According to a census carried out by the Vichy government in 1941, Algerian Jews numbered approximately 111,000, with an additional 6,625 foreign Jews. Algerian Jews were French citizens; in 1870 the Crémieux Decree granted them French citizenship en masse. They participated fully in the French educational, political, and social institutions of the colony. Jews in Morocco and Tunisia were colonial subjects, like their Muslim neighbors. Tunisia was home to 68,000 Tunisian Jews, 3,200 Italian Jews, and 16,500 French Jews, as well as 1,660 Jews of other nationalities, particularly British. Morocco had the most populous Jewish presence; its community numbered around 200,000, with almost 180,000 being Moroccan subjects, 12,000 French citizens, and the rest foreigners.
North African Jewry was divided socio-economically. While a wealthy professional class existed, it made up only around 6% of the total Jewish population of the region. The majority of Jewish families in all three colonies were poor; more than half of the employed population made their living as artisans, or as blue collar and salaried workers. The largest occupational groups were employed in commerce, agriculture, and various segments of the textile trade. Nevertheless, by the twentieth century, North African Jews, particularly in Algeria and Tunisia, had been largely assimilated into French society and culture.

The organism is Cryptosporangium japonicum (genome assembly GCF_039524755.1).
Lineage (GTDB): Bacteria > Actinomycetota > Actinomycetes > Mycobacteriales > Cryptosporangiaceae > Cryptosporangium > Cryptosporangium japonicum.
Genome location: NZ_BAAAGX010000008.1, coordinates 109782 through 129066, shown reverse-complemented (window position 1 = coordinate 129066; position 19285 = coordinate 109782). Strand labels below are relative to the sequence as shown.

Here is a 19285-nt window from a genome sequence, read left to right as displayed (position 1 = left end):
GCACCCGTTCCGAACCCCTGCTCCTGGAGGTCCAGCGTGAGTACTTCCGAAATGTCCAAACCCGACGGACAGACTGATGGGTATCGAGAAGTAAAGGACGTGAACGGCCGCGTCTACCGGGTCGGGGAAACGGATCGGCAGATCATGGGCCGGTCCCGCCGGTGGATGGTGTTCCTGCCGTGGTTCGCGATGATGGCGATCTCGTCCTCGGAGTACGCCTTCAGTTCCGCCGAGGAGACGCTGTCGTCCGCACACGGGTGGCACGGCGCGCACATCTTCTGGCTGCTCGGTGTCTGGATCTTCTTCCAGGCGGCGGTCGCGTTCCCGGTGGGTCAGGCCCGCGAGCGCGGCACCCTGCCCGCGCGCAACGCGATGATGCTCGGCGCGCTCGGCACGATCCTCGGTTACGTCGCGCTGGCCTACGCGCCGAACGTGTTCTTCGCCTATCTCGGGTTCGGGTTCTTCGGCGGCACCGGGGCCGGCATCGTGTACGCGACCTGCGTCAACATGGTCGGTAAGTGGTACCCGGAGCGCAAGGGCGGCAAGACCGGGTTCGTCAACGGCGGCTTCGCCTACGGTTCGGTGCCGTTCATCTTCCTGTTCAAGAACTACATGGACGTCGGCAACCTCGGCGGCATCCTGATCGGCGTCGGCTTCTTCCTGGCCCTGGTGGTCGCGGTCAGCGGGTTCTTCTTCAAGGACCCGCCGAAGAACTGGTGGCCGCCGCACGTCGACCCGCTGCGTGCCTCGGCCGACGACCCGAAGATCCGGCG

A major characteristic of Algerian settler society was its antisemitism. The Algerian Jews' French citizenship, and the political rights which it granted, were seen as dangerous to settlers' vision of Algerian society. In the early twentieth century, antisemitic newspapers flourished in Algeria, and politicians of major cities were elected on antisemitic platforms.
European antisemites in Algeria also tried to incite Muslims to act against the Jews, but without great success. Not surprisingly, this environment proved to be particularly fertile ground for the Nazi-inspired anti-Jewish measures during World War II. European antisemites spread rumors blaming the Jews for the French defeat and calling for pogroms. In September 1940, Jewish shops in Algiers were attacked and plundered, with little reaction from the authorities. Because they had fewer European settlers, French right-wing organizations had less of an impact in Morocco and Tunisia.
In the late 1930s, however, Nazi Germany and Fascist Italy sought to export antisemitism to the protectorates and to Algeria, aiming antisemitic propaganda at Muslims in French North Africa in an attempt to kindle anti-Jewish sentiment. Newspapers, pamphlets, and radio broadcasts in Arabic and Berber called for pogroms and economic boycotts of Jewish businesses, and promoted pan-Islamism and nationalism among the Arabs and Berbers. Italian consular services in the French colonies spread rumors painting the Moroccan and Tunisian Jews as agents of French domination, and Jews in Palestine as agents of British imperialism. Italian businesses were urged to fire their Jewish employees in Morocco and Tunisia.
All of these measures resulted in reports of increased Muslim anti-Jewish sentiments and violence against Jews and their property.